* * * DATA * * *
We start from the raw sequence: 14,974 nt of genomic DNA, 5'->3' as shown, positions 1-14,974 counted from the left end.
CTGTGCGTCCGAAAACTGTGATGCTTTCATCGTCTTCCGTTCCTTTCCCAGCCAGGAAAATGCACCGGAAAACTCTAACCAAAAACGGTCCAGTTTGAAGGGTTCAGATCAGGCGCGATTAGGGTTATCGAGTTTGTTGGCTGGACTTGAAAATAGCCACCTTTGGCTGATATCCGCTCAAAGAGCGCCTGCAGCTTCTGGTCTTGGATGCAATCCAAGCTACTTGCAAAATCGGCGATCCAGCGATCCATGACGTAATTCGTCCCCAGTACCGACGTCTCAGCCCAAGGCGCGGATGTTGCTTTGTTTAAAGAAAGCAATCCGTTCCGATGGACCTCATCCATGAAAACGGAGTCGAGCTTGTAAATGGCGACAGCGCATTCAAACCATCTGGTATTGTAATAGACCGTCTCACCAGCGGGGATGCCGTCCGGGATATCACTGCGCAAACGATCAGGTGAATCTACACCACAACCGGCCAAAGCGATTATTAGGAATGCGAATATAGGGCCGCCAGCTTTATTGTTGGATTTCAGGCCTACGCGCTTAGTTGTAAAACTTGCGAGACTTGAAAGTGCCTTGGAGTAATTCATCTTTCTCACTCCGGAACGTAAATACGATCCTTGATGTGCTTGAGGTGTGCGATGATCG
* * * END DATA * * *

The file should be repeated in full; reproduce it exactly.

We start from the raw sequence: 14,974 nt of genomic DNA, 5'->3' as shown, positions 1-14,974 counted from the left end.
CTGTGCGTCCGAAAACTGTGATGCTTTCATCGTCTTCCGTTCCTTTCCCAGCCAGGAAAATGCACCGGAAAACTCTAACCAAAAACGGTCCAGTTTGAAGGGTTCAGATCAGGCGCGATTAGGGTTATCGAGTTTGTTGGCTGGACTTGAAAATAGCCACCTTTGGCTGATATCCGCTCAAAGAGCGCCTGCAGCTTCTGGTCTTGGATGCAATCCAAGCTACTTGCAAAATCGGCGATCCAGCGATCCATGACGTAATTCGTCCCCAGTACCGACGTCTCAGCCCAAGGCGCGGATGTTGCTTTGTTTAAAGAAAGCAATCCGTTCCGATGGACCTCATCCATGAAAACGGAGTCGAGCTTGTAAATGGCGACAGCGCATTCAAACCATCTGGTATTGTAATAGACCGTCTCACCAGCGGGGATGCCGTCCGGGATATCACTGCGCAAACGATCAGGTGAATCTACACCACAACCGGCCAAAGCGATTATTAGGAATGCGAATATAGGGCCGCCAGCTTTATTGTTGGATTTCAGGCCTACGCGCTTAGTTGTAAAACTTGCGAGACTTGAAAGTGCCTTGGAGTAATTCATCTTTCTCACTCCGGAACGTAAATACGATCCTTGATGTGCTTGAGGTGTGCGATGATCG